As the project struggled to classify institutional roles in gentrification, this category emerged as a catch all for entities that stymied or triggered outside investment. Universities generally used this processes as an opportunity for low priced land purchase and expansion, while cities expedited sell and lot dumping for little to no cost to enhance “development.” Rightly or wrongly, this grouping attempts to extrapolate how community development emerged without neighborhood residents.
Most significantly, this classification reveals the deliberative nature of gentrification. Though many claim “market forces” heavily determine displacement, the idea hides the calculated and devious nature of gentrification. Articles, reports, and first-hand accounts expose a concerted effort or removal, evidenced by the presence of over-policing, increased fees via housing citations, secretive zoning changes and development plans, expanding home taxes, over-priced “affordable” homes, and hinder community development by the community. Revitalization also excludes the current community’s cultural or aesthetic choices, making it clear that the neighborhood is no longer for them.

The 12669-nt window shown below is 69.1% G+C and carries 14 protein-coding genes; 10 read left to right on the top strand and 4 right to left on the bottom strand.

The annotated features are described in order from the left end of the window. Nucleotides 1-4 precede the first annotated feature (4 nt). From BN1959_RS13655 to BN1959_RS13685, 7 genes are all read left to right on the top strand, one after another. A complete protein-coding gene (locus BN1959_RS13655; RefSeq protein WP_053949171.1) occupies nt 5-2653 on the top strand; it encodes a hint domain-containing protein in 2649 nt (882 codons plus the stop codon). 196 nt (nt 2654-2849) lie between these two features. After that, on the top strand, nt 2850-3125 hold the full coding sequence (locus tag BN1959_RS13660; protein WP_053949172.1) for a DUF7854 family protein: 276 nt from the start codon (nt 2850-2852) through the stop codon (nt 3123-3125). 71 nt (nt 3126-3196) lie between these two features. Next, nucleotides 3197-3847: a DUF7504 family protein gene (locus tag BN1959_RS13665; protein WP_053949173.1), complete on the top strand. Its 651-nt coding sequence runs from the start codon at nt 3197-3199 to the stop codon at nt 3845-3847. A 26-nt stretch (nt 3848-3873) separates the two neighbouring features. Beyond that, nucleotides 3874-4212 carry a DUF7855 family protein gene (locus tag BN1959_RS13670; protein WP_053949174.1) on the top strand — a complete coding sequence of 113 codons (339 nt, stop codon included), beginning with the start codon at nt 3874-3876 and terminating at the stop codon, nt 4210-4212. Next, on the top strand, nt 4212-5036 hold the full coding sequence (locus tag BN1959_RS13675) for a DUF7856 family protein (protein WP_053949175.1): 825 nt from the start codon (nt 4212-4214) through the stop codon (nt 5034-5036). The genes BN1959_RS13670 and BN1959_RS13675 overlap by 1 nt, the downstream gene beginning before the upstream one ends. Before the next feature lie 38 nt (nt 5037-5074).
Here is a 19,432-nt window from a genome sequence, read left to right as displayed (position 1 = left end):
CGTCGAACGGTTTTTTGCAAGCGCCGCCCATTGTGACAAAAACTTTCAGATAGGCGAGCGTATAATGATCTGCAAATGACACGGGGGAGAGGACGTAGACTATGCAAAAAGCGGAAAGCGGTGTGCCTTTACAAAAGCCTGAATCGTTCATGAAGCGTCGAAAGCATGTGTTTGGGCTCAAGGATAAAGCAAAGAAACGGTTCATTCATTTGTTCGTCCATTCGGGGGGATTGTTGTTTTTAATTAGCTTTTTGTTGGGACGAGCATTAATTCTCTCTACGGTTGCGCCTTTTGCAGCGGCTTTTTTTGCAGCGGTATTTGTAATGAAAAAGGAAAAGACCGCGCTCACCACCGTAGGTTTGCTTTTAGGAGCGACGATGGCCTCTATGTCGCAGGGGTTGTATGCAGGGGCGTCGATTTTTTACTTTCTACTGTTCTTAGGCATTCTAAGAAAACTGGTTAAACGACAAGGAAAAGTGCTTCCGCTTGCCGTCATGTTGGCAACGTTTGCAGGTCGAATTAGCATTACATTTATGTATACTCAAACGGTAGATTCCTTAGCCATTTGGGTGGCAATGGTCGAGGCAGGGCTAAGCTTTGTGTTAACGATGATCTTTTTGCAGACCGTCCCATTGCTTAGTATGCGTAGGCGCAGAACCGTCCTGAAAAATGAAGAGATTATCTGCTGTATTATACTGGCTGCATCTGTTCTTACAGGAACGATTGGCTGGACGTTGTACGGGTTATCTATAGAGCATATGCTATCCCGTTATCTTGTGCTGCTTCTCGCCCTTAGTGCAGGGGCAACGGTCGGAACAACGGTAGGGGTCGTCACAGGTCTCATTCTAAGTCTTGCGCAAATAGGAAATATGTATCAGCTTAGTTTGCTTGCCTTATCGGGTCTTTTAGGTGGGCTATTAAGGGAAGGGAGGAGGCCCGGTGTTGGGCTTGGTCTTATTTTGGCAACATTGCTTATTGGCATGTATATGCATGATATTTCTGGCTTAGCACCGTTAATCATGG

The state is no less culpable than universities. John A. Powell and Marguerite Spencer argue, that “the state, at various levels, is fueling the process of gentrification more directly than in the past, largely due to increased devolution.” Housing code enforcement is a particularly vicious tool which hurts low income elderly residents especially. However, the city and state uses other methods which range from rezoning to increased policing as a protection for new residents. Perhaps the most insidious aspect to zoning changes centers on efforts to provide “some” affordable housing based on the area median income (AMI) which is set to the larger city income versus the communities’ income. As a result, cities assign development for affordable housing, but affordability does not measure equally with the low-income, working class salaries of people currently residing in the space. Cities operate to change the community despite protestations that provisions and set aside homes will include poor people.